This dissertation consists of three essays concerning the dynamics of switching economic states such as the expansions and recessions. These essays extend existing methodologies along several dimensions and bring these novel tools to the empirical studies of the U.S. real business cycle, monetary-fiscal policy interaction, and the effect of financial market uncertainty on the macroeconomy.
The first chapter introduces the switching states driven by a nonlinear latent factor whose innovation correlates with the shock of observed time-series in the previous period. We examine the U.S. GDP growth data with this new method and present evidence of nonlinearity in the factor driving the expansion-recession cycle after 1984.
The second chapter introduces unsynchronized switching in a system of equations by allowing several factors, each driving a separate state. The essay also presents a novel identification result for the model. We estimate the U.S. monetary and fiscal policy rules with this new approach and uncover evidence that the fiscal policy shock feeds the dovish-hawkish cycle of monetary policy. The estimation further reveals economically significant monetary-fiscal policy coordination at frequencies longer than 18 months.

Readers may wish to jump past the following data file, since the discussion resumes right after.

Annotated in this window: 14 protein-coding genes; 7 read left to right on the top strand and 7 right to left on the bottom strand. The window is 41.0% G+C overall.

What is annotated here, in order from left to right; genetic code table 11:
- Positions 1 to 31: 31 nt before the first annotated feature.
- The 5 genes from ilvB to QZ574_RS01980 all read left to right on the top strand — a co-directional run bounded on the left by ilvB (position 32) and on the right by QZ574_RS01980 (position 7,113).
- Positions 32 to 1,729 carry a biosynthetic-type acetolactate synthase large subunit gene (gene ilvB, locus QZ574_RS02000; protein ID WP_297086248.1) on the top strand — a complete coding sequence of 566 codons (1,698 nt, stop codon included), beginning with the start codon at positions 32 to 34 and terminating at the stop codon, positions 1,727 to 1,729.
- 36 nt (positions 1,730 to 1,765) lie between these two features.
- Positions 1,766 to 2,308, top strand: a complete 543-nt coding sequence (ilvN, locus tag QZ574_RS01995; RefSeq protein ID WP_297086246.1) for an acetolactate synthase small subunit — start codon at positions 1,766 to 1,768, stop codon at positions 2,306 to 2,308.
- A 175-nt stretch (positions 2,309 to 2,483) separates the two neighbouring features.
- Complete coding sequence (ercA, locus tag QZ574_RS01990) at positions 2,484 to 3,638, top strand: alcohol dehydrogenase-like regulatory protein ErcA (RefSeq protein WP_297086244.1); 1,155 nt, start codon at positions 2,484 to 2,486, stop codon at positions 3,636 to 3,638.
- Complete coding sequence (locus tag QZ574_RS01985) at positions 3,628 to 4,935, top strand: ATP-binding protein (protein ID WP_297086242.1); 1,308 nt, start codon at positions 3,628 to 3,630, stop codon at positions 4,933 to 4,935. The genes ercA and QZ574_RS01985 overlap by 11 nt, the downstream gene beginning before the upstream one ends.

The third chapter investigates the effects of time-varying financial market conditions on macroeconomic variables by extending a standard dynamic stochastic general equilibrium model (DSGE) model to incorporate switching degrees of financial friction derived from switching uncertainty process in a costly-state-verification problem. We emphasize the expectation effect of switching financial condition. Transition probabilities influence agents' choice through expectation effect: upon an adverse shock, a bleak outlook of the financial market causes slow recovery of investment. The novelty of this paper is that we introduce feedback from past fundamental shocks to switching dynamics through time-varying transition probability given explicitly as a function of these shocks. Empirically, we uncover evidence of time-varying transition in the U.S. data and quantify the contribution of each fundamental shock.
|Advisor:||Park, Joon Y., Chang, Yoosoon|
|Commitee:||Gordon, Grey, Xu, Ke-Li|
|School Location:||United States -- Indiana|
|Source:||DAI-A 81/2(E), Dissertation Abstracts International|
|Keywords:||Regime switching models, Endogenous feedback|
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